Holy week is a blur of images and moments, stories and memories.
Trees just beginning to finally bloom or sprout green. We are at the children’s science museum in town this morning and I’m watching Anna play with these lovely blocks that are little trees. Were you there when they nailed him to a tree?… Then driving home, I see a lone black man walking along the street and it makes me think of the lynching tree and the scandal of the cross.
I’m walking along a small creek (maybe a tributary of Jackson Creek in Bloomington?) with the children and we dip our feet into the frigid water letting the small pools and puddles act as basins in which our toes are scoured clean. Desmond can hardly stand his wet shoes and complains about them on the walk home. We pass by branches that have broken and fallen cloaking the ground in a rough carpet.
The night before after filling up Easter eggs with candy and stickers the college students went through prayer stations in the Narthex and I dipped my feet into a bowl to be washed by a young woman who has shown me grace in immeasurable ways. We are the only two who wash each other’s feet.
Thursday night a woman toweling off my feet reminds me of the tenderness in my own mother’s hand as they rubbed my feet nightly for weeks on end after the twins’ birth. Something about how our feet are loved and cared for in these ways – the part of our bodies maybe considered “least of these,” and Jesus bent over his own disciples’ feet only later to have his own feet pierced by the blows of an unforgiving hammer.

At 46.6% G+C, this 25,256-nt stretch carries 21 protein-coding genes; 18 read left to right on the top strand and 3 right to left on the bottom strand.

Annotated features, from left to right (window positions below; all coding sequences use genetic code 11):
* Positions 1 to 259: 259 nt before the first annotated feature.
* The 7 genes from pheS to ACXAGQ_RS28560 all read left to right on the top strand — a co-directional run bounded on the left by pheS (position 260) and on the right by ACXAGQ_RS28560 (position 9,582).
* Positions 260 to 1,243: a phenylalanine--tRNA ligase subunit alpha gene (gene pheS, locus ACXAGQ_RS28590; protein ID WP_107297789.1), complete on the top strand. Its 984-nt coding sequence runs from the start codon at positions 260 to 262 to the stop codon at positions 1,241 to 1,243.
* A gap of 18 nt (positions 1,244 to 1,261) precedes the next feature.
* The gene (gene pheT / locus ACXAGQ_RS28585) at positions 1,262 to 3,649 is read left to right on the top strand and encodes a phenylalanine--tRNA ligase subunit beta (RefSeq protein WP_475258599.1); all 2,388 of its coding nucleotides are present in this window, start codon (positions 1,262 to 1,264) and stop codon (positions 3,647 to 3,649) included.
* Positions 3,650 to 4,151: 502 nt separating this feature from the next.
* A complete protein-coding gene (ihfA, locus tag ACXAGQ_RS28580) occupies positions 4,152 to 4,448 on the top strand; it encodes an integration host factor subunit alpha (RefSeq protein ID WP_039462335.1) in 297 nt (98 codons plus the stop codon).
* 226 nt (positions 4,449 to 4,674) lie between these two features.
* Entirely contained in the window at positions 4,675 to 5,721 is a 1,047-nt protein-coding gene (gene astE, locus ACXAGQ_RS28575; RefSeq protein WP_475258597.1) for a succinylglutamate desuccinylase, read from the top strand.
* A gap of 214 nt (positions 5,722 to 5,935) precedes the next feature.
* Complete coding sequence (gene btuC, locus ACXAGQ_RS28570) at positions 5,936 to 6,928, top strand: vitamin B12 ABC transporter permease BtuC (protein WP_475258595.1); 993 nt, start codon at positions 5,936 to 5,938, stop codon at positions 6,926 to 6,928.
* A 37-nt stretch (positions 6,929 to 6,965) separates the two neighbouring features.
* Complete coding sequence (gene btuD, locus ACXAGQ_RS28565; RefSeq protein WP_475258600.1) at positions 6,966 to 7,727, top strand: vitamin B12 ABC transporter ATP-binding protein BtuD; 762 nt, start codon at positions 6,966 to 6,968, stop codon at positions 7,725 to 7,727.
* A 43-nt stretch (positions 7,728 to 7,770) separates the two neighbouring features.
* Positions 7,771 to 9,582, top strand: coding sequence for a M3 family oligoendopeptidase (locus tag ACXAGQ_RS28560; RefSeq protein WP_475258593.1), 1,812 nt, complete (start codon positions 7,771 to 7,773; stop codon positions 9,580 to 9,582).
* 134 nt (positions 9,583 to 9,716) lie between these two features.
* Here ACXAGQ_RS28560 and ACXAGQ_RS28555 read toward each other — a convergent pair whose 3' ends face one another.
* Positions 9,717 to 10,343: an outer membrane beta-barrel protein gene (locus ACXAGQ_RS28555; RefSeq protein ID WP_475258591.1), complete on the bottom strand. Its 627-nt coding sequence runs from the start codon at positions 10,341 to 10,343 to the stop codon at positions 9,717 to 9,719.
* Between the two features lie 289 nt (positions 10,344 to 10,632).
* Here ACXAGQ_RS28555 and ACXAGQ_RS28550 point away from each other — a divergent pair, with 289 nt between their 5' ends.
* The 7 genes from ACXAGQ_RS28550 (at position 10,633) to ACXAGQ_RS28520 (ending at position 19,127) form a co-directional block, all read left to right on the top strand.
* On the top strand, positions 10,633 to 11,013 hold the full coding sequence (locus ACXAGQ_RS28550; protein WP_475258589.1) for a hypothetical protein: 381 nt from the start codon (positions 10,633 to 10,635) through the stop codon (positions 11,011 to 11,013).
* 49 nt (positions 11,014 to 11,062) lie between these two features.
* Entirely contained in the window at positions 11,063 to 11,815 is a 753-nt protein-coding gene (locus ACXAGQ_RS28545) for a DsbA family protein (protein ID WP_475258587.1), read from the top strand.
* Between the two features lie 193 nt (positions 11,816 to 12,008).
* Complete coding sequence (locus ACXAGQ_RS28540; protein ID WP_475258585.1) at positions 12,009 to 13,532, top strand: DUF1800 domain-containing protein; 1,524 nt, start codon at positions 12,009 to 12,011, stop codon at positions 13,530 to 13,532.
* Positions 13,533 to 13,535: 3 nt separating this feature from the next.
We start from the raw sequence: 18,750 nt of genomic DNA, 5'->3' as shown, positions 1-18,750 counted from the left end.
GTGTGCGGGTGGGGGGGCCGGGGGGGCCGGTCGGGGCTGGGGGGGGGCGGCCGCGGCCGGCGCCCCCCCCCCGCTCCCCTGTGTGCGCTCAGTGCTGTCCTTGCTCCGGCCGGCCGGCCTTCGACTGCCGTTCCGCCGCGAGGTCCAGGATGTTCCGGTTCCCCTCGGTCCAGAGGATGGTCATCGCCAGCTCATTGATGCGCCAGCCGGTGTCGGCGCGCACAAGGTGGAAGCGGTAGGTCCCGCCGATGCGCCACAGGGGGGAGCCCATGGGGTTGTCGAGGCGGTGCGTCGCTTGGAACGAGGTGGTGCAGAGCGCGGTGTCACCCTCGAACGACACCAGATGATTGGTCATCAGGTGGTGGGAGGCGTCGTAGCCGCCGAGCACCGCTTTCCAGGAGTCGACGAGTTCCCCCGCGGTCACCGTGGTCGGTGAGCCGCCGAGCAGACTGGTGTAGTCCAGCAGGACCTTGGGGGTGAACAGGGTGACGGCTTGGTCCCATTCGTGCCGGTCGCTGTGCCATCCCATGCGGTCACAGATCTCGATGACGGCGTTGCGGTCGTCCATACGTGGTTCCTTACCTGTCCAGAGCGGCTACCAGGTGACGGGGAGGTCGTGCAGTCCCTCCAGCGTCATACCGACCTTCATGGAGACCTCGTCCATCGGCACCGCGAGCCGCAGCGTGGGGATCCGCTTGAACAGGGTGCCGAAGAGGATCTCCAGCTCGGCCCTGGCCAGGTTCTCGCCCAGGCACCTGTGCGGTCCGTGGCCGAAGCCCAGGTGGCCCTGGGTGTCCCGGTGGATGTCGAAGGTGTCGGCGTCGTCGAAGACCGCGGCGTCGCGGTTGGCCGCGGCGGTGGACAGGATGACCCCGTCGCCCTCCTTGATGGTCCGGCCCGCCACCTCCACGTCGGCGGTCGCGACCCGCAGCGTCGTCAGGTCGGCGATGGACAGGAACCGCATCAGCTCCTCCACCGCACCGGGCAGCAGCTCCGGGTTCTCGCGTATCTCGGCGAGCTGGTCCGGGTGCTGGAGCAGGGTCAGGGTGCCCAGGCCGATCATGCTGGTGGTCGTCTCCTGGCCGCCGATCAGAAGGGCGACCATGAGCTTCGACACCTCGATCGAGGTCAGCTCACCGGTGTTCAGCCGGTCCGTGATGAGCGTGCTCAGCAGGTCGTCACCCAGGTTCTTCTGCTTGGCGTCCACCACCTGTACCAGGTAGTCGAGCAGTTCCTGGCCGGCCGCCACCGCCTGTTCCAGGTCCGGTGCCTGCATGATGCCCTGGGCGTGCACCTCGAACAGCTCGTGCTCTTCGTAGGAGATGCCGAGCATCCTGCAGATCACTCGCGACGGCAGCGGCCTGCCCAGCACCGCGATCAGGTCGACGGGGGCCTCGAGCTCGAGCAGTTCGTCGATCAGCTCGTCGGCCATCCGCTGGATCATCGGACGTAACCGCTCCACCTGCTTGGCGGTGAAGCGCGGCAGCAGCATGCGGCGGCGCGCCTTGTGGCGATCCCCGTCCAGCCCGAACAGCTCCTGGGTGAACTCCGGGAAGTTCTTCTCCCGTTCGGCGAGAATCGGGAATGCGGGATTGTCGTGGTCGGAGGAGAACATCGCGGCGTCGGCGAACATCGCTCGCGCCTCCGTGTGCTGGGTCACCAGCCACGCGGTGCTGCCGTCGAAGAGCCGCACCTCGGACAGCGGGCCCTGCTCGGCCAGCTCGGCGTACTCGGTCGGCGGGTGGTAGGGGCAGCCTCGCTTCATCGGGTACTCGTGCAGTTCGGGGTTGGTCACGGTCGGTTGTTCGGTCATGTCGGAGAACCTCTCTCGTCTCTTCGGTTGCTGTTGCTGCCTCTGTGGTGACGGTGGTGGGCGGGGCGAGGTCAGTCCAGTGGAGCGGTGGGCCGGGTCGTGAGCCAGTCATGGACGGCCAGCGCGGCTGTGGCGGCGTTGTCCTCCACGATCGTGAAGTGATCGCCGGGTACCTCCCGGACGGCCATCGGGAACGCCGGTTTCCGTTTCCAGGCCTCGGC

I’m holding Oz sleeping in my lap during the Good Friday service listening the part of the Scripture where Jesus speaks to his own mother as he hangs there from the cross one breath closer to death – pauses and says to Mary, Look there is John who is now your son, and to John, There is your mother. And I can’t help but be wrecked with grief at the thought of hearing those words. Seeing that image. Sleep and death look so alarmingly and uncomfortably similar. He startles awake as we sing, “O Lord, hear our prayer…”
After the Good Friday service we walk by a garden of bright blue pinwheels turning in the wind.